OTF is slated to open this summer in the former Planet Beach Tanning studio next to Zeppole Baking Company.

    New concourse at Boise Centre opens: see a tour, find out what's ahead

    The second of three phases at Boise's convention center is complete - with the opening of an overhead walkway connecting the original building with a new facility in City Center Plaza. The project began in 2014 and is expected to wrap this summer.

    Phase one: Opened last fall, bringing a new ballroom, and several additional meeting rooms on the fourth floor of a new set of buildings on the east side of the Grove Plaza.

    Phase two: Wrapped up late last week and includes the construction of a semi-circular walkway that helps visitors get from the two buildings - while also connecting to the Grove Hotel and CenturyLink Arena.  The building features escalators from the first floor of the original Boise Centre and to the new fourth-floor Boise Centre East. The concourse also has an outdoor area that over looks The Grove Plaza.

    See the new Boise Centre expansion - with a timelapse from the original building to the new Boise Centre East

    Phase three: Slated to open this July, and will include a new 3,800 square foot junior ballroom in the area formerly housing an underutilized theater in the original building, plus a new second-floor board room, patio and additional office space.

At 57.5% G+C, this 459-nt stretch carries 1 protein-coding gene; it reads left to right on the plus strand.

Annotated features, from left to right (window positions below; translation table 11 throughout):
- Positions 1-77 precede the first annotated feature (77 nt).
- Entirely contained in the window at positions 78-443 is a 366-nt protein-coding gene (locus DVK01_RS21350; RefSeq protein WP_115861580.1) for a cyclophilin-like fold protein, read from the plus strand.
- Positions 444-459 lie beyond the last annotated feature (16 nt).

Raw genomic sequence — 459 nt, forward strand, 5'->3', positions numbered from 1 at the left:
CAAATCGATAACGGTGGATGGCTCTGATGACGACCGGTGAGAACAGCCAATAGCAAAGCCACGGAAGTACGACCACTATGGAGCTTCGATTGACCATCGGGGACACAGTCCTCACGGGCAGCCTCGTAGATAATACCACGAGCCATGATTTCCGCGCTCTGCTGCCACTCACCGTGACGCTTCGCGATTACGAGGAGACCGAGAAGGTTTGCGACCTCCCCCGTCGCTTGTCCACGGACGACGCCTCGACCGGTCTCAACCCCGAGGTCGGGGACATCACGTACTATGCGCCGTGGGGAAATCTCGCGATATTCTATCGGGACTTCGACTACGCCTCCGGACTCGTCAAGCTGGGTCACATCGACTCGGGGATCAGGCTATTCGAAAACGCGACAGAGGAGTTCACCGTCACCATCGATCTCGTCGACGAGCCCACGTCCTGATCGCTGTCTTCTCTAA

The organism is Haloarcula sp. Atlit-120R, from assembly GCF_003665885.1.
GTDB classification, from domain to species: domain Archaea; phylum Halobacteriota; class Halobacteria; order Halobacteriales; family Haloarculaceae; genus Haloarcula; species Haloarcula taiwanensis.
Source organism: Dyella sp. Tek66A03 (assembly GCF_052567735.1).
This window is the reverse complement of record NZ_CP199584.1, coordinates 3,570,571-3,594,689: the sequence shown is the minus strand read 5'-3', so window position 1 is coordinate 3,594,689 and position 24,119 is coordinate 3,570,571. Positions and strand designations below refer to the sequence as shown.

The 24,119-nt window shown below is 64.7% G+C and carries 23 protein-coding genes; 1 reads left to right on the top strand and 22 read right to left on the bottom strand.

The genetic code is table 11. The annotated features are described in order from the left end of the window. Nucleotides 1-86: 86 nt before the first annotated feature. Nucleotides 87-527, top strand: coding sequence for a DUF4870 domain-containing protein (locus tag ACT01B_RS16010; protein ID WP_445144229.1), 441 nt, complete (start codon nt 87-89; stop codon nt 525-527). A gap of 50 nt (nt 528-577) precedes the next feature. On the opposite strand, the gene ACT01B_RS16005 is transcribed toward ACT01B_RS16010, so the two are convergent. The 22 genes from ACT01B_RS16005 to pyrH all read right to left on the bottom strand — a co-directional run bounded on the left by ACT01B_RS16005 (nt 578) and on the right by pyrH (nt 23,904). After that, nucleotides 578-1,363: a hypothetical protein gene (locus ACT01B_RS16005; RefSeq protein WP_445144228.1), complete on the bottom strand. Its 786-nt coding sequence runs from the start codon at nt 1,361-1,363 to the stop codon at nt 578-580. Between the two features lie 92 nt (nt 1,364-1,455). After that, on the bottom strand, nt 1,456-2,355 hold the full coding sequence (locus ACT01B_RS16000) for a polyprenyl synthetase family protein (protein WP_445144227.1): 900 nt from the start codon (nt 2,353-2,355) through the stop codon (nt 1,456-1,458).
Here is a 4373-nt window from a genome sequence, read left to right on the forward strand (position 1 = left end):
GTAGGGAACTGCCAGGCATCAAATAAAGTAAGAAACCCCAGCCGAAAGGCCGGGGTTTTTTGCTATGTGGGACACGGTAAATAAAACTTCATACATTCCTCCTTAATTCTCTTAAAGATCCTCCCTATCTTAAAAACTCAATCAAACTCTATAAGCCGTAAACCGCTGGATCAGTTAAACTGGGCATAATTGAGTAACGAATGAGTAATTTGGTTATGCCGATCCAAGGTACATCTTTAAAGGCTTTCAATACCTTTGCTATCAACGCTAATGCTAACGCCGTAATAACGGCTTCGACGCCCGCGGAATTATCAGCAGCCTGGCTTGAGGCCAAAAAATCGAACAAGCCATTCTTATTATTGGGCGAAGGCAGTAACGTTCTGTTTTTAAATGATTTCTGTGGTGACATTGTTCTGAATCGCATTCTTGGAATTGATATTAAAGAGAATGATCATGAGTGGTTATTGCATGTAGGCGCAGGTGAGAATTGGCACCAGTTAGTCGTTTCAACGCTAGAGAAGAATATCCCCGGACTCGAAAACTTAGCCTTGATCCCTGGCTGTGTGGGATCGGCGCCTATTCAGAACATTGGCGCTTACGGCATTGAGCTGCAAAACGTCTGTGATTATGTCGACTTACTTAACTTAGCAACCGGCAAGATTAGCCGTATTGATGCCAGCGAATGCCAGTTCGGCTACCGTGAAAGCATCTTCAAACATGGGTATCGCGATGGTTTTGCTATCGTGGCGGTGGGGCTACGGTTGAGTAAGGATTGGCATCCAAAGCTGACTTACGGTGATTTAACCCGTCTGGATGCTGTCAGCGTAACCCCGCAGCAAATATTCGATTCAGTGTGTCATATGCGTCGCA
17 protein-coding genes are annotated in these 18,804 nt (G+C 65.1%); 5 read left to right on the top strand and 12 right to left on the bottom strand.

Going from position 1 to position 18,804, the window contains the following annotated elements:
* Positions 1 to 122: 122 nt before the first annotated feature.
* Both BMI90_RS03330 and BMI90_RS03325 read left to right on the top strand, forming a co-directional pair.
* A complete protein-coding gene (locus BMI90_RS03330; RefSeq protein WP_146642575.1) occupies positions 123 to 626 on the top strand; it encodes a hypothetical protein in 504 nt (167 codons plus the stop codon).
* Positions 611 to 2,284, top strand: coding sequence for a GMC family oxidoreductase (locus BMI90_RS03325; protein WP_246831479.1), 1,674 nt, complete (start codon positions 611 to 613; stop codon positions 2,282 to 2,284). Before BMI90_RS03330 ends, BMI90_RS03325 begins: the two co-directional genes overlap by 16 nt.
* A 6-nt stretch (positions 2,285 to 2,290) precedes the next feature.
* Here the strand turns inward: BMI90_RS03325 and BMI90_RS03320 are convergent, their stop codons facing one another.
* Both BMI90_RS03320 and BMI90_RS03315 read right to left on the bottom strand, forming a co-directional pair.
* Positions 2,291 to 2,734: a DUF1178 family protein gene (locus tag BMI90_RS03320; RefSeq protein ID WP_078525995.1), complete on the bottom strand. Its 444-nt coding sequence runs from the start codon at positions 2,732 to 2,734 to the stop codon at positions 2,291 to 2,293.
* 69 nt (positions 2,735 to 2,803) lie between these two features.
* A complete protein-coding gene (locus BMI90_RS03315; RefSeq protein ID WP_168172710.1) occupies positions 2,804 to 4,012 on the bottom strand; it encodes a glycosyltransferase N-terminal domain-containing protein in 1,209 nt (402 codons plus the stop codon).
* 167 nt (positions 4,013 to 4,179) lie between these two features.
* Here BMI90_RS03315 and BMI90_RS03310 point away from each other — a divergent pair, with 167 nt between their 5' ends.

Also coming: 

    • New, large video screens in the lobby
    • Adjacent to the second-floor patio, a new herb garden will be installed. Produce from it will be used by the Boise Centre's executive chef in some of the catered meals in the building.
    • Seventeen new restroom stalls for women, a few additional for men and the addition of a family restroom.
    • The entire convention center building will be repainted in "warm gray tones" to match the new Boise Centre East architecture.  
    • All the rooms in the existing building will be given numbers, moving away from their current named scheme.
    • New logo signage behind a portion of the outdoor concourse.

    Largest... convention... ever: Mary-Michael Rodgers, Boise Centre Communications Manager says the Council of State and Territorial Epidemiologists will return to Boise for the second time - bringing a conference of 1,400 people - the largest ever at Boise Centre.  The group previously held its event at Boise Center in years past when it was much smaller.  The conference was originally slated to be held in North Carolina but was moved in the wake of that state's controversial bathroom law, Rodgers said. Participants will stay in thirteen local hotels - and nine hotels in the greater Downtown are already sold out for the June 4-8 event.  This event will be one of about a dozen conferences this year that will use both buildings.